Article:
Great moments in Western-Chinese conflict, from The Fragile Bridge – Conflict Management in Chinese Business:
Groupe Danone of France was a frontrunner in the race to win the China market, striking what it thought was a win-win deal with a well-known Chinese brand, Wahaha. The two companies formed the first of a series of JVs in 1996 using a fairly typical structure of those times that ultimately gave Danone fifty-one percent of the new firm – and rights to the Wahaha trademark – in exchange for an investment of $41 million. Or so the French dealmakers believed. In a move that now seems naïve, Danone maintained the partnership agreement even after Chinese regulators struck down the transfer of the trademark. Instead, the two firms made a private contractual agreement to transfer use of the Wahaha name to Danone – a deal that would later be found insufficient to protect the French group’s interests in China.
This is exactly the kind of semi-formal arrangement that many Western dealmakers find themselves gently pressured into over Moutai (a popular brand of powerful Chinese liquor) and expensive dinners. When this type of legal expedient is suggested, you can count on the Chinese side talking about the need for guanxi, relationships, and trust. One can practically hear the Wahaha founder Zong Qinghou or one of his representatives reassuring the French executives with that familiar Chinese maxim, “in China nothing is easy but everything is possible.”
And indeed, for years the venture was a spectacular success for both sides – growing into one of China’s biggest brands worth an estimated $2 billion. In 2007, however, Danone officials publicly accused Wahaha of setting up shadow competitors that were cheating the JV out of as much as $100 million in sales. The dispute blew up into an international front-page scandal in no time. For two years, the battle plumbed new depths of personal acrimony and scaled the heights of officialdom as French President Sarkozy brought up the issue to Chinese President Hu Jintao on a state visit to Beijing in 2007. Family names were dragged through the mud, the French foreigners were accused of “evil deeds” and disrespect for Chinese tradition, and each side made angry public denunciations of the other.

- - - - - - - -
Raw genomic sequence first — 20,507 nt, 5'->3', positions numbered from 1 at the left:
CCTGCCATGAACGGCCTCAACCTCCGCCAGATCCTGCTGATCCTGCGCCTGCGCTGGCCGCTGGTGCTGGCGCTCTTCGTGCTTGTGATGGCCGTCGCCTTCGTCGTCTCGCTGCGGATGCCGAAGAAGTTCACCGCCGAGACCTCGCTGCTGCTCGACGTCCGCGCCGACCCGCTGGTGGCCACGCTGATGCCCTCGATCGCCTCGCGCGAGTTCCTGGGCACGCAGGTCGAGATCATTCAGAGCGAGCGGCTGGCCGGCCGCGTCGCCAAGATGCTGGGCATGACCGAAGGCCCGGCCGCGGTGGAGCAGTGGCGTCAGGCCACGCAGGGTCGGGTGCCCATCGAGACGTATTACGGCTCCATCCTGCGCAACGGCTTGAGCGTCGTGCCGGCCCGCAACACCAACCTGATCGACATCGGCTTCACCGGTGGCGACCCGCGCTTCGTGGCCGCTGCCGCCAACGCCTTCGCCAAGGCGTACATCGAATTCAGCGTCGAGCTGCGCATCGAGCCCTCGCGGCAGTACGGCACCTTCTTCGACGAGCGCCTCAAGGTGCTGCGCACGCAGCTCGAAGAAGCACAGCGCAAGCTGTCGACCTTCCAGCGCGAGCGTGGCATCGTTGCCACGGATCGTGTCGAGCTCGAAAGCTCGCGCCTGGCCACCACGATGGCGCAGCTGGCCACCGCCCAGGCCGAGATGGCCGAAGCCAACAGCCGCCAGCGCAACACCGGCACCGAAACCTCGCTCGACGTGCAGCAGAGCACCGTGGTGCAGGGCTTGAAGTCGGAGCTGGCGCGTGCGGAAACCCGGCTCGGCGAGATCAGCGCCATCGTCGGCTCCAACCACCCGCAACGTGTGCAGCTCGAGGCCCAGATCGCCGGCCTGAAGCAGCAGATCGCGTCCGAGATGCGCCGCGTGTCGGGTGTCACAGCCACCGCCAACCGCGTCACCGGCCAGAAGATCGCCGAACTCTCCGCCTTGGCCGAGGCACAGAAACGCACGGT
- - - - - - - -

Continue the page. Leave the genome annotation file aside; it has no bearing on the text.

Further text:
In the end, the French side ended up leaving China and surrendering its stake in the tremendously profitable JV – in exchange for an estimated $500 million. Danone played by Chinese rules (such as informal agreements) when there was money on the table but tried employing European methods (international courts and arbitration) when the Chinese side cheated (allegedly). Most observers consider it the loser in the dispute and it has yet to rebuild its presence or profitability in the China market. While it’s easy to take the role of “Monday morning quarterback” and give advice about what Danone should have done differently, it’s clear that the way it decided to manage the conflict was misguided. By making the dispute personal, public, and formal, the French firm insured itself a bloody nose in the short term and an uphill climb to reestablish itself as a viable competitor in the lucrative Chinese market for years to come.
The Danone-Wahaha dispute has become a classic case study for lawyers and entrepreneurs writing deals in China, and anyone considering signing a JV in China should familiarize themselves with the case.
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